State of the mansion
Supporters look to keep Bidwell Mansion doors open
Had the Bidwell Mansion Community Project failed in its initial goal to raise more than $100,000 to keep the historic home open to the public, July 1 could have marked the one-year anniversary of the state historic park’s closure. A year later, the group remains focused on the mansion’s future.
The BMCP held a public meeting June 26 to bring concerned citizens up to date on its ongoing efforts and the effects of some major events involving the California Department of Parks and Recreation that occurred in the past year, including last July’s discovery of $54 million in surplus funds, as well as recent legislation concerning state parks.
Prior to the meeting, the BMCP had already handed over $40,000 of community-raised funds (which totaled more than $140,000) to the Parks Department, and that night handed over another $10,000 check earmarked for developing new forms of revenue for the mansion. BMCP treasurer Debra Lucero said the organization still has about $96,000, which eventually will go to the group’s stated cause of keeping the mansion open. All of the $50,000 donated to date will be matched by the Parks Department because of legislation passed late last year.
The surplus scandal—the state agency was sitting on the $54 million while simultaneously pushing for community organizations’ raising of funds to halt the closure of 70 of California’s 279 state parks—led to Assembly Bill 1478. The bill, which Gov. Jerry Brown signed into law last September, allocated $20.5 million of the discovered funds back toward the Parks Department, with $10 million of that dedicated to matching money raised by community organizations. Spurred by the threatened closures, groups throughout the state have raised more than $7 million to date, Lucero reported.
AB 1478 also strengthened the budget-oversight abilities of the State Park and Recreation Commission—a group of nine governor-appointed members that helps the director of Parks Department establish general policies—and funded internal and external investigations into the surplus situation. Additionally, it guarantees all of the parks will remain open until mid-2014.
Though it’s been granted a two-year reprieve from threatened closure, the mansion’s long-term future is still a concern.
“Sustainability is our code word,” said Lucy Sperling, a member of the BMCP’s board of directors, comparing the mansion to a non-renewable resource in need of ongoing protection.
BMCP board member Susan Hearne outlined some ways the latest $10,000 donation—which will equal $20,000 with matching state funds—can be used to generate revenue, including the construction and maintenance of a better website, and capital for fundraising projects. Hearne also suggested the mansion be more readily accessible for private functions, as well as special cultural and historical events.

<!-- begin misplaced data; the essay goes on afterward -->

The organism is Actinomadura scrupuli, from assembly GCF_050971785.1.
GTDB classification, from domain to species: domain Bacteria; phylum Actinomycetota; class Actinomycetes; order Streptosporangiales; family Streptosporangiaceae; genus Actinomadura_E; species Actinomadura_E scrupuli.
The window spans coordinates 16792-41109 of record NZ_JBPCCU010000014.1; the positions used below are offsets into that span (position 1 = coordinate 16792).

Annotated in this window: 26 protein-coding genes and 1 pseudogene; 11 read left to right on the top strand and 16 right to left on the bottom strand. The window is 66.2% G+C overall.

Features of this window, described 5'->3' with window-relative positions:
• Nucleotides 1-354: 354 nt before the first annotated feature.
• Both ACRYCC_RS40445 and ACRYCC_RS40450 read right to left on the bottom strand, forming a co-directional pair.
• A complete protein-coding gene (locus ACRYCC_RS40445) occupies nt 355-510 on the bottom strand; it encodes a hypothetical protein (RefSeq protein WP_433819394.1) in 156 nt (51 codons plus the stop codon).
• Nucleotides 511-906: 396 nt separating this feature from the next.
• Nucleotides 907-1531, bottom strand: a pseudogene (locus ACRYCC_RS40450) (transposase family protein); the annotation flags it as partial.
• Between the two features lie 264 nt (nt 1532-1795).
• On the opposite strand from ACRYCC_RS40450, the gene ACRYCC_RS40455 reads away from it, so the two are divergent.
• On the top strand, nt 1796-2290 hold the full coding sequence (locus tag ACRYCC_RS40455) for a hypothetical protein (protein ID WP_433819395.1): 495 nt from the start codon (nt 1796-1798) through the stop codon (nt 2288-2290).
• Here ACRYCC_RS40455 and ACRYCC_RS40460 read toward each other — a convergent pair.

Hearne recommended Bidwell Mansion State Historic Park use the funds to pay a liaison to actively seek support from other community organizations and to look at establishing an internship program with Chico State University.
BMCP’s long-term goal is to establish a unique private-public partnership with the state of California for stewardship of the mansion similar to that of the Jack London State Historic Park near Glen Ellen, Lucero said. Last summer it became the first state park to be completely run by a nonprofit organization, the Valley of the Moon Natural History Association. She said this move has had a number of positive effects on that park, including tripling the amount of volunteers signing on to work there.
“What Jack London [SHP] found is that, when the state stepped away, tree trimmers came and volunteered their services, roofers came and put on a roof, and people began to volunteer and take ownership,” Lucero said. “We have the good fortune of State Parks taking care of everything, but that’s not sustainable.”
Lucero also mentioned the Old City Hall Arts Center in Redding, noting that, though not a state park, it has a unique relationship with that city. It is run by the Shasta County Arts Council, with the city committing to pay them $16,000 and provide services equaling another $40,000 annually.
Lucero said the partnership plan is still in its infancy, and that BMCP has no desire to see the mansion completely privatized, or to exclude other organizations like the Bidwell Mansion Association, which runs the gift shop and has helped steward the mansion for decades.
“Some people are afraid of privatization, but that’s not what this is about,” she said. “It’s about keeping an asset that belongs to the state open to the public.”
Lucero noted the state would have to cover the cost of insuring the building and its collection of artifacts to make the plan feasible, but beyond that, the BMCP could cover the lion’s share of the estimated $200,000 a year it costs to keep the mansion open at its current level of service. She said the plan would require legislation, and the BMCP will be appealing to local representatives in the near future.